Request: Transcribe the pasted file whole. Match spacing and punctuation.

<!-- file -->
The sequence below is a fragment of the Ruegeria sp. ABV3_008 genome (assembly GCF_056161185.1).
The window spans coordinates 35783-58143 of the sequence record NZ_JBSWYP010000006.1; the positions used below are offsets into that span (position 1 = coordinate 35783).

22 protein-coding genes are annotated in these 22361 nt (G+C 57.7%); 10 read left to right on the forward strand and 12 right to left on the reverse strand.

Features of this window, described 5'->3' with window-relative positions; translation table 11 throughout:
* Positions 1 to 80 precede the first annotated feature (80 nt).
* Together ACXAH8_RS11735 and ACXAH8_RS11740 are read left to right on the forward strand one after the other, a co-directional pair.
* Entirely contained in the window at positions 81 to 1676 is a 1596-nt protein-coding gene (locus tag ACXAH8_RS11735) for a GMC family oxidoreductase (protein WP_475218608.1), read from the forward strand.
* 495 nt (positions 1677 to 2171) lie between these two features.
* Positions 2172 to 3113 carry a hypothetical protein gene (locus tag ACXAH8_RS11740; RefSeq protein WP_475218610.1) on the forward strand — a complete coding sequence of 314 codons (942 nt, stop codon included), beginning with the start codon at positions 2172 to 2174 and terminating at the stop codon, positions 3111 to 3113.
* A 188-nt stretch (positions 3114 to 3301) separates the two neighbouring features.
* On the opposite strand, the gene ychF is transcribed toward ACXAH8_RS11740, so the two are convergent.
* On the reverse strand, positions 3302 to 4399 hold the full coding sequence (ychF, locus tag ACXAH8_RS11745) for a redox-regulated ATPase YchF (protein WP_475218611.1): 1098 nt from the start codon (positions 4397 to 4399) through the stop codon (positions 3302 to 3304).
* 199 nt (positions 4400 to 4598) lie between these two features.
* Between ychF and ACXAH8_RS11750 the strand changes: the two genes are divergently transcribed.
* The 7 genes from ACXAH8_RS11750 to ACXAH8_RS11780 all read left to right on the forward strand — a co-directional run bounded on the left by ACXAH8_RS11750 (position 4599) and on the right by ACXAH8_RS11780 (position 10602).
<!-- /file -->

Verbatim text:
The sequence below is a fragment of the Ruegeria sp. ABV3_008 genome (assembly GCF_056161185.1).
The window spans coordinates 35783-58143 of the sequence record NZ_JBSWYP010000006.1; the positions used below are offsets into that span (position 1 = coordinate 35783).

22 protein-coding genes are annotated in these 22361 nt (G+C 57.7%); 10 read left to right on the forward strand and 12 right to left on the reverse strand.

Features of this window, described 5'->3' with window-relative positions; translation table 11 throughout:
* Positions 1 to 80 precede the first annotated feature (80 nt).
* Together ACXAH8_RS11735 and ACXAH8_RS11740 are read left to right on the forward strand one after the other, a co-directional pair.
* Entirely contained in the window at positions 81 to 1676 is a 1596-nt protein-coding gene (locus tag ACXAH8_RS11735) for a GMC family oxidoreductase (protein WP_475218608.1), read from the forward strand.
* 495 nt (positions 1677 to 2171) lie between these two features.
* Positions 2172 to 3113 carry a hypothetical protein gene (locus tag ACXAH8_RS11740; RefSeq protein WP_475218610.1) on the forward strand — a complete coding sequence of 314 codons (942 nt, stop codon included), beginning with the start codon at positions 2172 to 2174 and terminating at the stop codon, positions 3111 to 3113.
* A 188-nt stretch (positions 3114 to 3301) separates the two neighbouring features.
* On the opposite strand, the gene ychF is transcribed toward ACXAH8_RS11740, so the two are convergent.
* On the reverse strand, positions 3302 to 4399 hold the full coding sequence (ychF, locus tag ACXAH8_RS11745) for a redox-regulated ATPase YchF (protein WP_475218611.1): 1098 nt from the start codon (positions 4397 to 4399) through the stop codon (positions 3302 to 3304).
* 199 nt (positions 4400 to 4598) lie between these two features.
* Between ychF and ACXAH8_RS11750 the strand changes: the two genes are divergently transcribed.
* The 7 genes from ACXAH8_RS11750 to ACXAH8_RS11780 all read left to right on the forward strand — a co-directional run bounded on the left by ACXAH8_RS11750 (position 4599) and on the right by ACXAH8_RS11780 (position 10602).